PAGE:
BELEAGUERED Roke Primary has announced its head teacher will not be returning to the school after her period of ill-health.
Although on Tuesday parents initially received a letter saying the head, Caroline Phillips, was "absent due to ill-health and unfortunately, she will not be returning this term", the Advertiser was told the day after that Ms Phillips had decided to "move on".
The letter was written by Christine Barry, who will be taking over as executive head teacher in the interim, supporting the assistant and deputy heads, Katie Turner and Elizabeth Vincent, in running the school.
On Wednesday, the chairman of governors, Malcolm Farquharson, said: "We are entering a new phase in the life of Roke Primary School as we move into the formal stage of the process to become an academy.
"It will be a period of rapid change, and our head teacher, Caroline, has decided that now is the right time for her to move on to face a new challenge."
Ms Phillips, who has worked in Croydon schools for nearly 20 years, joined Roke as deputy head in September 2001 and was appointed head teacher at the beginning of 2009.
During her time at Roke, the school was graded "outstanding" by Ofsted in November 2003 and again in March 2009. This was followed up by a further "outstanding" for IT tuition in October 2010.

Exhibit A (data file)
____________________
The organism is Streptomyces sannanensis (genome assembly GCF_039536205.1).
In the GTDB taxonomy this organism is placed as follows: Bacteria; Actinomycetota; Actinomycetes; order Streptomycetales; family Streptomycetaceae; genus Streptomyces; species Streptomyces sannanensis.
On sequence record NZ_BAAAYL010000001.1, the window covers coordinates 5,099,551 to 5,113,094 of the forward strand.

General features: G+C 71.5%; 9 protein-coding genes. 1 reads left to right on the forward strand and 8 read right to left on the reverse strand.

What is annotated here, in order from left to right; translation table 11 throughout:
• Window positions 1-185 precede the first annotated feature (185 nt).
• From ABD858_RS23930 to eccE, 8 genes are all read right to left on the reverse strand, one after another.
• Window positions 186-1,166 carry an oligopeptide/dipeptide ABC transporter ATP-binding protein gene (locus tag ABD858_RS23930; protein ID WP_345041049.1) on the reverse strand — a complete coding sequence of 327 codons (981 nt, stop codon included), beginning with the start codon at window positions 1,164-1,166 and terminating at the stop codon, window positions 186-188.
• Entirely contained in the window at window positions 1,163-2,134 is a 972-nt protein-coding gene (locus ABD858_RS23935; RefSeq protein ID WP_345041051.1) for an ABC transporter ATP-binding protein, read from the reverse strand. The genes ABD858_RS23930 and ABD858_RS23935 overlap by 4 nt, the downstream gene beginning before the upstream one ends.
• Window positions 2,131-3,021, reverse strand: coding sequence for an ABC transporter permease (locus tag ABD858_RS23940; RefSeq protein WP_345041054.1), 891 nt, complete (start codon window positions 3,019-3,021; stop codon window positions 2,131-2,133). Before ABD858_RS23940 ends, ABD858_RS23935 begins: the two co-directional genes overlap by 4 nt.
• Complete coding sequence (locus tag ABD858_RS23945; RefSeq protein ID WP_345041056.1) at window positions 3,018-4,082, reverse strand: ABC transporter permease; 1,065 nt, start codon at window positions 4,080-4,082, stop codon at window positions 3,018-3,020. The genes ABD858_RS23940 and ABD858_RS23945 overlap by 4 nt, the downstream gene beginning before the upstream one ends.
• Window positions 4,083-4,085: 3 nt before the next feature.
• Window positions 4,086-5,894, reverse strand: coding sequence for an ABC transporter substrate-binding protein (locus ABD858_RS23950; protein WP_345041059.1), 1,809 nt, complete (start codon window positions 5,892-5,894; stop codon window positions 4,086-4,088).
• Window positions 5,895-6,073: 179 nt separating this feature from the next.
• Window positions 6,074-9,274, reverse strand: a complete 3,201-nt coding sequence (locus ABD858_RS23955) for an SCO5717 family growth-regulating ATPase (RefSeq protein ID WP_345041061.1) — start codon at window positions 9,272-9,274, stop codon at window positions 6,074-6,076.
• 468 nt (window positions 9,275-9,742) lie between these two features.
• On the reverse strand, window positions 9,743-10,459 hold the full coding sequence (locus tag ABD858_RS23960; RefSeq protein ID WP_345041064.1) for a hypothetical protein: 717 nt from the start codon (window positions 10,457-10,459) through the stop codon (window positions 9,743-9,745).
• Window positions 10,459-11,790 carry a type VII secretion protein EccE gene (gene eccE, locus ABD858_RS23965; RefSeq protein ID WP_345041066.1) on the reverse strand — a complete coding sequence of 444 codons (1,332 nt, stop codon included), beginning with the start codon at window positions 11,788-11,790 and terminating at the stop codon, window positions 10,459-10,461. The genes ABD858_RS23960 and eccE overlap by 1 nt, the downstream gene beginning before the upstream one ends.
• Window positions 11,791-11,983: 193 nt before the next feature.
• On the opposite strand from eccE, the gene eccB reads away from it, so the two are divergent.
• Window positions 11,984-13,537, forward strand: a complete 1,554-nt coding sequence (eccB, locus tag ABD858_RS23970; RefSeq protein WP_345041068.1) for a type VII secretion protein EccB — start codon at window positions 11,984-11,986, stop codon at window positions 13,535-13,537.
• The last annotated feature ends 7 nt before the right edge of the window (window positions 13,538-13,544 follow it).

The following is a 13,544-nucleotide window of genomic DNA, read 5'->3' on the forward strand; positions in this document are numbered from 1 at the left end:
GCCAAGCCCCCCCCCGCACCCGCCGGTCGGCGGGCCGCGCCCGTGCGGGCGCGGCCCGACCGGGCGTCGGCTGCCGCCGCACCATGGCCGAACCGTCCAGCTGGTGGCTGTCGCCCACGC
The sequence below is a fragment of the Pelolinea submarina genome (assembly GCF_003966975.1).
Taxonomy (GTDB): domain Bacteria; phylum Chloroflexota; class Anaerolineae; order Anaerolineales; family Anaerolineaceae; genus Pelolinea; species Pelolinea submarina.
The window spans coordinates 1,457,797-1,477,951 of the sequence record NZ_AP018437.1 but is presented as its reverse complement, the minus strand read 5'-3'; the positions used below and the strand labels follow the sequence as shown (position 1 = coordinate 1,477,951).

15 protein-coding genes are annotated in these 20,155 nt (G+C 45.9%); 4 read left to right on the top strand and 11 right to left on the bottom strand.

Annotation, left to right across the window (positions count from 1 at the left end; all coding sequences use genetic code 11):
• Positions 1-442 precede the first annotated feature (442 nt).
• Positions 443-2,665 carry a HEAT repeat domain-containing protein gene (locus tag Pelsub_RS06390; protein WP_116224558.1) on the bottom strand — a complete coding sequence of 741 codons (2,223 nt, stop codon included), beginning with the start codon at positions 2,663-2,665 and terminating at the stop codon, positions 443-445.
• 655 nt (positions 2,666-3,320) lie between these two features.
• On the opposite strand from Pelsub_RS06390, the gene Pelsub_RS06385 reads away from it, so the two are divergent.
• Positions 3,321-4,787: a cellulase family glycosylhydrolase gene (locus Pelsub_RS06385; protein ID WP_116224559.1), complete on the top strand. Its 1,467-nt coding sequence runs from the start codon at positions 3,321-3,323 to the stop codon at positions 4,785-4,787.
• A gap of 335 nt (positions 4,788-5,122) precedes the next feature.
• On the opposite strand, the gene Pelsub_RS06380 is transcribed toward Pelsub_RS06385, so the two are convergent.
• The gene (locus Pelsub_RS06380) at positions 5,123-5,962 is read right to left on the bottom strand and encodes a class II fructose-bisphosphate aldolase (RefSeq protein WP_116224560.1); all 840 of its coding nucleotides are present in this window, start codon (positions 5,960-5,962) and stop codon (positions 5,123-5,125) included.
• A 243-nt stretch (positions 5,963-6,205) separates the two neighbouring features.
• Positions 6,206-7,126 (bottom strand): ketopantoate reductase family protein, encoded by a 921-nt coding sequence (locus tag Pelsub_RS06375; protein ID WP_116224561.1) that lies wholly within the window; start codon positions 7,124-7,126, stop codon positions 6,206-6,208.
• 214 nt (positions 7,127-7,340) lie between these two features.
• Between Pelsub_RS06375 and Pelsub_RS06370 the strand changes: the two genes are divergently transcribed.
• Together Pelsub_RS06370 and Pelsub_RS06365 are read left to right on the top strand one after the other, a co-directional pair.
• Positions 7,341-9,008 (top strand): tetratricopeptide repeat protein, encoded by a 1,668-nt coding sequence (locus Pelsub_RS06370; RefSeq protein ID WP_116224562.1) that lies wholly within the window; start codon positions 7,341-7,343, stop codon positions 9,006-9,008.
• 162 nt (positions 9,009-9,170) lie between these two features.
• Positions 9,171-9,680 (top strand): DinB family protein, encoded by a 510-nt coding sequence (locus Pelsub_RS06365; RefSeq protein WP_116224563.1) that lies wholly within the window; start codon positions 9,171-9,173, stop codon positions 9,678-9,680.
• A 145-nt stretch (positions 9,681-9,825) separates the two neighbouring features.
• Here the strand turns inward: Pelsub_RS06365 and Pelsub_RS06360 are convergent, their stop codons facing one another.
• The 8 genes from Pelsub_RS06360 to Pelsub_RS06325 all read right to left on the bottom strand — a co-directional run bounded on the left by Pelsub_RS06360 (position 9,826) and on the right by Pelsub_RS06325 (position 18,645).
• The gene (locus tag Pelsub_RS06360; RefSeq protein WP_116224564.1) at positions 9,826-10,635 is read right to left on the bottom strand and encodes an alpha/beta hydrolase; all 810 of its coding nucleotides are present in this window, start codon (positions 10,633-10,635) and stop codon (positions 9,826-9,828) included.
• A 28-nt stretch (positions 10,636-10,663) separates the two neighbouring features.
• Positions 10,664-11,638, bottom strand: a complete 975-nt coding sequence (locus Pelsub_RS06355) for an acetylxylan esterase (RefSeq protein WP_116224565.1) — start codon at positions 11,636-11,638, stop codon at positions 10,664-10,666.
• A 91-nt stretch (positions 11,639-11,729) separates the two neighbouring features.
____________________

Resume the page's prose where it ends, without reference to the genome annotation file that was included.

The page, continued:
However, the Kenley primary is currently in the midst of high-profile controversy over the Government's intention to turn it into an academy under the control of the Harris Federation, with more than 200 parents starting up a "Save Roke" campaign.
The plan was triggered by a damning Ofsted report last summer, although campaigners claim this was purely the fault of senior management and had nothing to do with the standard of teaching.
Despite an expressed wish by the school to have nearby Riddlesdown Collegiate to act as a sponsor, the Government continues to insist on Harris.
Since then, the Save Roke group has sought legal advice, marched on Whitehall with a petition of more than 2,000 signatures opposing the change, and visited the Harris headquarters in Croydon.
Becky Carrier, a leading member of the campaign group, said: "I think her departure will boost the campaign a lot.
"Many parents are relieved she has gone. It was a stumbling block for the campaign as people thought if they went down the Harris route, at least she would not be head. I think it stopped a lot of parents joining.
"I don't know if what we do will make a difference, but there are a lot of us who are really opposed to this idea to turn the school into an academy.
"Even if they don't listen and force the change anyway, we will definitely not go quietly."
The deadline for the public consultation is today (Friday) with a report on the process expected in three weeks.